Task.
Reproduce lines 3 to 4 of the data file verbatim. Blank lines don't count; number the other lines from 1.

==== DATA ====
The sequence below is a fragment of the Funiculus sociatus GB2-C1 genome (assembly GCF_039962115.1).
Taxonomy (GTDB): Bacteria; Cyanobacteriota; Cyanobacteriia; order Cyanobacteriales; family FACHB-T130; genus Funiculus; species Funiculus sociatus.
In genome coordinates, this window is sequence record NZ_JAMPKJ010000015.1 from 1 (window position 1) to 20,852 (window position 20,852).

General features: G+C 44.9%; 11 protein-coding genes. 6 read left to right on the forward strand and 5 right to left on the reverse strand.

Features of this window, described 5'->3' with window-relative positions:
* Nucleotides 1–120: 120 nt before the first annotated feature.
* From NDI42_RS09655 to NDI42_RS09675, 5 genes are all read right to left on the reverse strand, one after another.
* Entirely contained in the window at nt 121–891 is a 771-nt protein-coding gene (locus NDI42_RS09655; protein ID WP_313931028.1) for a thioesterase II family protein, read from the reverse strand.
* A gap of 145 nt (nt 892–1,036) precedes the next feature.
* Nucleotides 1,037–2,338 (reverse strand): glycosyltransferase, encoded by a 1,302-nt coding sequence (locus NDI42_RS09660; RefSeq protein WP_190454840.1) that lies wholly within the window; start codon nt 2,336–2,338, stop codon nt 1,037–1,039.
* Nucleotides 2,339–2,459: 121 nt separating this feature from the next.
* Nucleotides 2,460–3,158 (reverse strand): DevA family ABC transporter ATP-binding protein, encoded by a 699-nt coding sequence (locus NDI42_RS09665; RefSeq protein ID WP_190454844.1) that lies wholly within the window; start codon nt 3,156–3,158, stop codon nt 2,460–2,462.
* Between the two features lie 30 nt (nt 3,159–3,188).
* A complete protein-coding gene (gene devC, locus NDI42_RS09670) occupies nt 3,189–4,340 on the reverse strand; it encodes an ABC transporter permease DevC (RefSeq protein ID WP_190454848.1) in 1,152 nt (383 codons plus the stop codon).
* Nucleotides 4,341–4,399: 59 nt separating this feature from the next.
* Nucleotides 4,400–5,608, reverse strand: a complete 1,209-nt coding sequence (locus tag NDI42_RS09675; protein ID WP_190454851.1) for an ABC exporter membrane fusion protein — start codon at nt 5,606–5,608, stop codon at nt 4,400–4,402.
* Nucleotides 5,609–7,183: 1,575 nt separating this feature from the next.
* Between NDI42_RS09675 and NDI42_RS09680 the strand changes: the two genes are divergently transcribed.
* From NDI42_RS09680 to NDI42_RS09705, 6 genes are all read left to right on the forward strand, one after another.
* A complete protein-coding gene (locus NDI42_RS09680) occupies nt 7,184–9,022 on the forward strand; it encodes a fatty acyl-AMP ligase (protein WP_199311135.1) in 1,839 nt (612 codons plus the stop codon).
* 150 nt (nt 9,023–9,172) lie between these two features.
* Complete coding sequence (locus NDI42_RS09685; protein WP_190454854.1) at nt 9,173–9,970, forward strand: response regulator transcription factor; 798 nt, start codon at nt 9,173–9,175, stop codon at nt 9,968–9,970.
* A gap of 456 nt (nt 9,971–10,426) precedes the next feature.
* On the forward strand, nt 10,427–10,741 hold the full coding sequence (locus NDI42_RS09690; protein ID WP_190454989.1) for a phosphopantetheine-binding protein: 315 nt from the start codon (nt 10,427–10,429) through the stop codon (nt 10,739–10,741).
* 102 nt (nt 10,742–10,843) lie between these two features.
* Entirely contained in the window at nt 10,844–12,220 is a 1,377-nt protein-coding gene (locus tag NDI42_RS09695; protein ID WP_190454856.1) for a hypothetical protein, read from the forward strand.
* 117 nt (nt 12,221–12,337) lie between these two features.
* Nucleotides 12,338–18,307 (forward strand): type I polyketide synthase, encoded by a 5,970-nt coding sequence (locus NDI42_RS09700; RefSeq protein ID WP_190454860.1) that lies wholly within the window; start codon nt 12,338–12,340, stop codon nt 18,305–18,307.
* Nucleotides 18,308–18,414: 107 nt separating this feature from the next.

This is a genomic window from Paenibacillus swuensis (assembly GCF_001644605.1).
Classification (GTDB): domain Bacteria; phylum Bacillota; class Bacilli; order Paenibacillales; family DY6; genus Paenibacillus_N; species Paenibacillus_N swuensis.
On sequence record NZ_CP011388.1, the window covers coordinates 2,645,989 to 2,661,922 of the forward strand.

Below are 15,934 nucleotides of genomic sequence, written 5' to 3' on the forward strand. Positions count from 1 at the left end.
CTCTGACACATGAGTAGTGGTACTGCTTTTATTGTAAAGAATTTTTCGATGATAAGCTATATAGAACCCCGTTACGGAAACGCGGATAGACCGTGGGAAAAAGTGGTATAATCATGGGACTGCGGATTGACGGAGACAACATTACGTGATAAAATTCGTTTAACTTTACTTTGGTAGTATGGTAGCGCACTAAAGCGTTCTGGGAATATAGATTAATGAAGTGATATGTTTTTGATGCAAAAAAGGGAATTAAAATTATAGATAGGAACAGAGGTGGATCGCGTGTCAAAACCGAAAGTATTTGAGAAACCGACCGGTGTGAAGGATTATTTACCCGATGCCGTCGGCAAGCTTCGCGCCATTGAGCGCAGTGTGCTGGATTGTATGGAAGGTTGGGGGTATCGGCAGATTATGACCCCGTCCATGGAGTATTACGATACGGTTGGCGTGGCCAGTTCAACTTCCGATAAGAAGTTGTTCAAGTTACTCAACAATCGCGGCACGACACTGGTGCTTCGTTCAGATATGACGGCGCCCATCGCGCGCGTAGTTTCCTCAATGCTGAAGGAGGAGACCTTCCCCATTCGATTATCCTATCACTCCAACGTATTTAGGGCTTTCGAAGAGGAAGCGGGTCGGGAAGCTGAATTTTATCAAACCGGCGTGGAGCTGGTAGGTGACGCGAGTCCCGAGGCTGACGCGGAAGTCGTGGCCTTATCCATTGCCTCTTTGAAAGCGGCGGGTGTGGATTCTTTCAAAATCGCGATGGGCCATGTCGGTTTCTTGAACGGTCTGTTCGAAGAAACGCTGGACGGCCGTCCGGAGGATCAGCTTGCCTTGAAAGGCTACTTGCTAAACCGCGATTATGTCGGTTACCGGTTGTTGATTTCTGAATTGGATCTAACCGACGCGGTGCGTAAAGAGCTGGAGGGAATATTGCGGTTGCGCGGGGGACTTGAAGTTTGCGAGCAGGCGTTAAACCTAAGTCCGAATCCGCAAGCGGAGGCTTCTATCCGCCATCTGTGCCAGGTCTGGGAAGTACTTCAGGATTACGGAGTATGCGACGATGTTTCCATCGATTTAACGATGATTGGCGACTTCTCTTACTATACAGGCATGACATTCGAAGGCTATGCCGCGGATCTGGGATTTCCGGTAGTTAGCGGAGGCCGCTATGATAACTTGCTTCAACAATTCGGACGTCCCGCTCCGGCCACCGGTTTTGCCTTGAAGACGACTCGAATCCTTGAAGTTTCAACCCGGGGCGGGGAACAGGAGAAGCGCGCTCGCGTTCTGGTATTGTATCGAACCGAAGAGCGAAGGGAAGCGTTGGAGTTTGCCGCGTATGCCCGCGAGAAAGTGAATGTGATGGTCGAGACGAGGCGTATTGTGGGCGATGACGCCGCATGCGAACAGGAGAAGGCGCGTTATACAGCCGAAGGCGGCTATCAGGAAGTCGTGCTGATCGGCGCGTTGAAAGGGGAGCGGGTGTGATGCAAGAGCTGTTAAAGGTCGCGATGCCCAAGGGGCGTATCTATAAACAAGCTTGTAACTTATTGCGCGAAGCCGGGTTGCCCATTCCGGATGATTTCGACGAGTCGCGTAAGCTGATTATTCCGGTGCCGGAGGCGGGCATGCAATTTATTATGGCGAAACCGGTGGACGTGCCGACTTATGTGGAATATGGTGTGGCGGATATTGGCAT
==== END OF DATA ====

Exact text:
In genome coordinates, this window is sequence record NZ_JAMPKJ010000015.1 from 1 (window position 1) to 20,852 (window position 20,852).

General features: G+C 44.9%; 11 protein-coding genes. 6 read left to right on the forward strand and 5 right to left on the reverse strand.